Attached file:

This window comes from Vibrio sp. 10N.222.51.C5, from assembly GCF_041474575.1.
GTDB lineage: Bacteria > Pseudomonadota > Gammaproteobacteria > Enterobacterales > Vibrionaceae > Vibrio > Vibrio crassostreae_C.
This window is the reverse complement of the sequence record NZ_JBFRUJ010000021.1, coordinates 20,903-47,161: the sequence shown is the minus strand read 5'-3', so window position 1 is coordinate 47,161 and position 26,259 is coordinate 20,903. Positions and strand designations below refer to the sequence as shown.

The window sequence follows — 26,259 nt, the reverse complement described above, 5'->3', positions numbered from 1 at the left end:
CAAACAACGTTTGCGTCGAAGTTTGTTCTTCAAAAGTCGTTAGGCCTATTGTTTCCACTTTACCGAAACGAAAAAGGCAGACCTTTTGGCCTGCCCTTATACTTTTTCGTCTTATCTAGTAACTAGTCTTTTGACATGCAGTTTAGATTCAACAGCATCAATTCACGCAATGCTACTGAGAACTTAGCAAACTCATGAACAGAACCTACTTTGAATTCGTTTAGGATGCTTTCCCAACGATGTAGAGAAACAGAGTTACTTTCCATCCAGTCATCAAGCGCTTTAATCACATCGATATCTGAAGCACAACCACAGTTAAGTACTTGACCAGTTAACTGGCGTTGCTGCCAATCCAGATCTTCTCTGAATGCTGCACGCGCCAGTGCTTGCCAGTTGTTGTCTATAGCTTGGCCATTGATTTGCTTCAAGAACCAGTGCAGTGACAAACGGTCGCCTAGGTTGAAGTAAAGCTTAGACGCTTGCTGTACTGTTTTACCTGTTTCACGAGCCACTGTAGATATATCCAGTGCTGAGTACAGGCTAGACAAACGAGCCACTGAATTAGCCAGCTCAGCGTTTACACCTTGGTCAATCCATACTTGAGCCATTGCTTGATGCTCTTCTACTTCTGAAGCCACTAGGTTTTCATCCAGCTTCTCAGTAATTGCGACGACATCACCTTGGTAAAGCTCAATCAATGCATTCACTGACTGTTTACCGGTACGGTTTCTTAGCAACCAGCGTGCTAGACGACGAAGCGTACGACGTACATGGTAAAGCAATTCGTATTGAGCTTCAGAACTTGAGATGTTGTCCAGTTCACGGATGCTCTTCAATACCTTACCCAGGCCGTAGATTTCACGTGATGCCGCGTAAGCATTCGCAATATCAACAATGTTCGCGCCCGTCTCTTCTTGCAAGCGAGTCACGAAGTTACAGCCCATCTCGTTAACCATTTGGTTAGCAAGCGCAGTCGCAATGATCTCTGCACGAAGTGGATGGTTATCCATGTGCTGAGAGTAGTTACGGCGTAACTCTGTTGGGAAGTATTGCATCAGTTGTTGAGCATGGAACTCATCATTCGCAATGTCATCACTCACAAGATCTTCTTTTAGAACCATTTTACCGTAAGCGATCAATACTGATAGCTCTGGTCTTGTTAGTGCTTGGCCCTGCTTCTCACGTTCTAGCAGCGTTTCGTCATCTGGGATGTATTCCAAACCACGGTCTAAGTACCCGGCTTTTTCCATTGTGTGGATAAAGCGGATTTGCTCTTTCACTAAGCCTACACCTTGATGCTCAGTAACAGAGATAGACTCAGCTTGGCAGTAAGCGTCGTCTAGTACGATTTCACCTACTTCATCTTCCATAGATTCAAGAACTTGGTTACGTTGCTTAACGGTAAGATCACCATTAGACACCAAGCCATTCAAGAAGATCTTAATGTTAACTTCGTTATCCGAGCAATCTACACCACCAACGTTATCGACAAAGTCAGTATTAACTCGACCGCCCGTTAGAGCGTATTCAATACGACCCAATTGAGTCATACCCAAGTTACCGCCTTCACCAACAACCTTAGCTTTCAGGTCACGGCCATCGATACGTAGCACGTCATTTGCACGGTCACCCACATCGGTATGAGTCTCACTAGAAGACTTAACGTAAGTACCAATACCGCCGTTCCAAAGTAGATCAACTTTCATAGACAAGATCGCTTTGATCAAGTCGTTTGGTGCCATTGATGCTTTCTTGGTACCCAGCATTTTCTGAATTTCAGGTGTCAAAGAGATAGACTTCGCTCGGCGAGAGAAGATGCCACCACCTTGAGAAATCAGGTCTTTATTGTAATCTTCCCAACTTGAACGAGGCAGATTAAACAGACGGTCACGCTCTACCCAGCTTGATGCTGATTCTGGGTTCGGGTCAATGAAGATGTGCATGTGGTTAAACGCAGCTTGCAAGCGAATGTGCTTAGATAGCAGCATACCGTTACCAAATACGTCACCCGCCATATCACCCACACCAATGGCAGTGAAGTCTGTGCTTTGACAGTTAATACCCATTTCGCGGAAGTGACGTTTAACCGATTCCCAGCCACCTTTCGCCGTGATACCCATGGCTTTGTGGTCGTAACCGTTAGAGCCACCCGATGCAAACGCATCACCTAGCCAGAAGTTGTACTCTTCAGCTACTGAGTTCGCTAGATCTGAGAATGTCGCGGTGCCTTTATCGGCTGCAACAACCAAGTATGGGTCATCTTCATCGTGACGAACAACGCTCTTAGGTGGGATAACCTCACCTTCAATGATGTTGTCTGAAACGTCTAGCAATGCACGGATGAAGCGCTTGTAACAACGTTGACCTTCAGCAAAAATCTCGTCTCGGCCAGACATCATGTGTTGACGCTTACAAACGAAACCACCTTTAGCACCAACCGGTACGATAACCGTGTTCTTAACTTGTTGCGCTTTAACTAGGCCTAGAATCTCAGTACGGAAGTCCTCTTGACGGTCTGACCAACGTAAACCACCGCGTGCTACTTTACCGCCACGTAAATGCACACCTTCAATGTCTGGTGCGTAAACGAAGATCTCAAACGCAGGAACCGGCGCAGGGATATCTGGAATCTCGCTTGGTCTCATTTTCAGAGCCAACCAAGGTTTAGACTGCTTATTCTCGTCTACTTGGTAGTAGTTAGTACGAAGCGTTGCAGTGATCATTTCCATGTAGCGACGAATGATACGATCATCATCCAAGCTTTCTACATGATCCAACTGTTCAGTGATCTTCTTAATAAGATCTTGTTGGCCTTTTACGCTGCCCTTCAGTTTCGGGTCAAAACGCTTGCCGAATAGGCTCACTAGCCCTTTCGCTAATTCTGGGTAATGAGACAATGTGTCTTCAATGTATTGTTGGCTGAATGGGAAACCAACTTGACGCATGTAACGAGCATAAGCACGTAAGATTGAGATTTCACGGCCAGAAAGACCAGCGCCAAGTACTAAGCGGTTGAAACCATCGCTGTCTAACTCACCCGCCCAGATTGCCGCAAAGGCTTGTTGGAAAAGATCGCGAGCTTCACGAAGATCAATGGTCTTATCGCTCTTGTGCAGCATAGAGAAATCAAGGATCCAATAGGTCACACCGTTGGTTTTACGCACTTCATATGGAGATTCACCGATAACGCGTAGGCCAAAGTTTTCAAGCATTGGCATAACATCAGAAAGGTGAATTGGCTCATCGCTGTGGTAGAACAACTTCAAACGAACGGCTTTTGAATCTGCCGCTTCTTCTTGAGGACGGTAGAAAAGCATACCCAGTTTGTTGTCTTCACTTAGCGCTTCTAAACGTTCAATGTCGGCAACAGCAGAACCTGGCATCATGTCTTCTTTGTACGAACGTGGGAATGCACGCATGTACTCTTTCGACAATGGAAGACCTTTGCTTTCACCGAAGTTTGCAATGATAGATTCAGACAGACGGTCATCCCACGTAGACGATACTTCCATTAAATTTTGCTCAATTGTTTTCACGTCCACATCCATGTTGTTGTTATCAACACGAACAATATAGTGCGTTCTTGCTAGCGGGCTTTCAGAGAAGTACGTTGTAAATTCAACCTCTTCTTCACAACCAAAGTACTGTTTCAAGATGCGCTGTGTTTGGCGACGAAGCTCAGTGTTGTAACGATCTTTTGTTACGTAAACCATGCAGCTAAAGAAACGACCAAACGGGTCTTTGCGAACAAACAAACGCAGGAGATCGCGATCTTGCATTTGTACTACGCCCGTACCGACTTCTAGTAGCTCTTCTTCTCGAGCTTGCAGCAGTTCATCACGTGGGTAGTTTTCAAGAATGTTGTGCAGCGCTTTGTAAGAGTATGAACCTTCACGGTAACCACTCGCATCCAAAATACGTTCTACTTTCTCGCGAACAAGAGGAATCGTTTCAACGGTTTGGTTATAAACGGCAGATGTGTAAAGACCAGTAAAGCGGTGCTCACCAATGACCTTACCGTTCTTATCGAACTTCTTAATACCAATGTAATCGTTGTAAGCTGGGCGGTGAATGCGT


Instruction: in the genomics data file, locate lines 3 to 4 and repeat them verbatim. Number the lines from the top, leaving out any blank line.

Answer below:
This window is the reverse complement of the sequence record NZ_JBFRUJ010000021.1, coordinates 20,903-47,161: the sequence shown is the minus strand read 5'-3', so window position 1 is coordinate 47,161 and position 26,259 is coordinate 20,903. Positions and strand designations below refer to the sequence as shown.

The window sequence follows — 26,259 nt, the reverse complement described above, 5'->3', positions numbered from 1 at the left end: